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Your Opinion: Costs, chemistry of the shutdown

Your Opinion: Costs, chemistry of the shutdown

October 27th, 2013 by Robert Haslag, Centertown in News

Dear Editor:

In my previous submission I addressed only the procedural factors that defined our journey to shut down and sabotaging our "full faith and credit." This story would be inadequately addressed without reviewing the chemistry and costs.

There is little doubt that the conservative core of the House Republican caucus drove the dynamics that ended in shutdown and threat to default; that most traditional Republicans understood the futility of the dynamic; and that the final result would be what it was for all practical purposes.

The Obamacare strategy witnessed the same fortune as a Democratic Congress refusing to fund the government and/or default on the debt unless President Bush had rolled back his signature tax law.

More importantly the nation lost $24 billion in economic activity and GDP growth was diminished by .6 percent from a previously projected 3 percent.

Colorado farmers like Dave Petrocio who lost 110 acres of onions and cabbage in the rains in Weld County could not get help from the Farm Services Agency. The agency personnel along with 800,000 other federal employees were furloughed! Ranchers throughout the Dakotas surveying the loss of potentially 200,000 head to an early snow storm lost access to the same agency while confronting financial disaster. The number of kids losing Head Start in the shutdown exploded from 3,200 to 57,000 by the conclusion.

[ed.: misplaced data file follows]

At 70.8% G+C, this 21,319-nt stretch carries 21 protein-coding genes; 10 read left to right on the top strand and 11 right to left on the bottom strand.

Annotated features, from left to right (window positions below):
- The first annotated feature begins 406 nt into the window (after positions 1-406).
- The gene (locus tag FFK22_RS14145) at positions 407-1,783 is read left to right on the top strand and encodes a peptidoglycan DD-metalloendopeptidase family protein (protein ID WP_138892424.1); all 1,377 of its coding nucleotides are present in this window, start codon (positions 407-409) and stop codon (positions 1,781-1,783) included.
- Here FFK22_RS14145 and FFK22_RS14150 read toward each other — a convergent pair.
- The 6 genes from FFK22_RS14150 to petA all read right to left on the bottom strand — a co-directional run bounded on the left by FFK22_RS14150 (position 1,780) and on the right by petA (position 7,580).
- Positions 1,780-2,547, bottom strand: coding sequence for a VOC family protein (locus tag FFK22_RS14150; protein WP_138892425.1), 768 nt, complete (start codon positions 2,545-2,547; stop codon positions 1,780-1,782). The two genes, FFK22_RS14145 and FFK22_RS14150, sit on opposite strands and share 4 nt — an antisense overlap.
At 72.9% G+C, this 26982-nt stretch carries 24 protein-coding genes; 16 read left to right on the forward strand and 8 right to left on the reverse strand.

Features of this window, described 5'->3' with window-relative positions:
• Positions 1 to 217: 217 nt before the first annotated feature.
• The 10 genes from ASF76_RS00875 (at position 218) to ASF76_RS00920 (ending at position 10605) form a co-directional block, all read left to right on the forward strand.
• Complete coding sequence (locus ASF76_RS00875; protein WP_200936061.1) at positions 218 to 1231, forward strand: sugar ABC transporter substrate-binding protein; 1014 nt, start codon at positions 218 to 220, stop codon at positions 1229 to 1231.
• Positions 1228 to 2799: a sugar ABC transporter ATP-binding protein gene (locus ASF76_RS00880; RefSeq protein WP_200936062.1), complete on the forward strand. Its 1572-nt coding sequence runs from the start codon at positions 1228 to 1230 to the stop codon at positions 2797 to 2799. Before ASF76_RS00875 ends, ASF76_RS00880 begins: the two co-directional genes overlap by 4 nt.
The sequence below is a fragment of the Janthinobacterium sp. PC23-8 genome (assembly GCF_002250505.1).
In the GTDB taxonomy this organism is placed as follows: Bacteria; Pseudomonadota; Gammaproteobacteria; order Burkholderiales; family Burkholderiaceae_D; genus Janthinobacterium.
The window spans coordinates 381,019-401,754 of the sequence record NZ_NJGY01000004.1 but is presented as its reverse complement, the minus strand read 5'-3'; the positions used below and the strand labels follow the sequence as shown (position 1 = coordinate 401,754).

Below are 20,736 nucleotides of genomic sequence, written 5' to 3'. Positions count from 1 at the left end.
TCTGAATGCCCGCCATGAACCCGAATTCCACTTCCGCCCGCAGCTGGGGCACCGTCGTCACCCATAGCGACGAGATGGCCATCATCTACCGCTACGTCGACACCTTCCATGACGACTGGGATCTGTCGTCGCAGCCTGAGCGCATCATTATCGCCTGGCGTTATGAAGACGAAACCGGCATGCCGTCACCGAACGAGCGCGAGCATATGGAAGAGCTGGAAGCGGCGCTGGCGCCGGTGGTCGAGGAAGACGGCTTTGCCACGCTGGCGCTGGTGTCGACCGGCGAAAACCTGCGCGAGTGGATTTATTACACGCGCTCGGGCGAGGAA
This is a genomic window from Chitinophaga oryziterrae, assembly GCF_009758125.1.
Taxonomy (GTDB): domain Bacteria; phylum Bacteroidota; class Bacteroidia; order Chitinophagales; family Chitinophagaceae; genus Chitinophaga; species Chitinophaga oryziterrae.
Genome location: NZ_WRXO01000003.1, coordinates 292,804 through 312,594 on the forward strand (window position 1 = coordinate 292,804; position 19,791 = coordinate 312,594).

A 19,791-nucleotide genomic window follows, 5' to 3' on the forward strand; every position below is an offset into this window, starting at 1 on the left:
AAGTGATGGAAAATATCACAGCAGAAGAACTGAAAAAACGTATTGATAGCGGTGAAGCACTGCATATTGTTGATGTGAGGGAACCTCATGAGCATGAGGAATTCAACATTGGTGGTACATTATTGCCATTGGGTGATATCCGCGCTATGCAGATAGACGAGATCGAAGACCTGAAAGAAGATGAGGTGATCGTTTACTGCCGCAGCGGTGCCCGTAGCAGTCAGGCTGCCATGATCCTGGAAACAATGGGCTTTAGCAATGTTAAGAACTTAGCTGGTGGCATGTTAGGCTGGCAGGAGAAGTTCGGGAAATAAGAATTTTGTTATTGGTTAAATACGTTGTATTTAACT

By Oct. 4, 3,000 aviation inspectors were placed on furlough. Aviation inspectors ensure commercial carriers perform appropriate maintenance and that mechanics and services performed are not diluted by the kind of cost savings that spawned BP's Gulf spill.

The intelligence community lost 72 percent of its civilian staff in the first week. The Nuclear Regulatory Commission experienced its last full day of operations on Oct. 9. The U.S. Chemical Safety Board investigated the west Texas fertilizer explosion until required to cease operations on Oct. 9.

By Oct. 9, as the debt ceiling approached, Fidelity Investments, the largest mutual fund holder, sold all its short-term treasuries and the interest charged for those treasuries required additional premiums or costs, more bluntly increased debt.

After all this pain caused to admittedly demonstrate a fact-of-life to the Republican tea party caucus, I insist that we cannot endure another "teaching moment." More worryingly, Congressman Luetkemeyer and Congresswoman Hartzler voted to keep it closed and default. Not very responsible!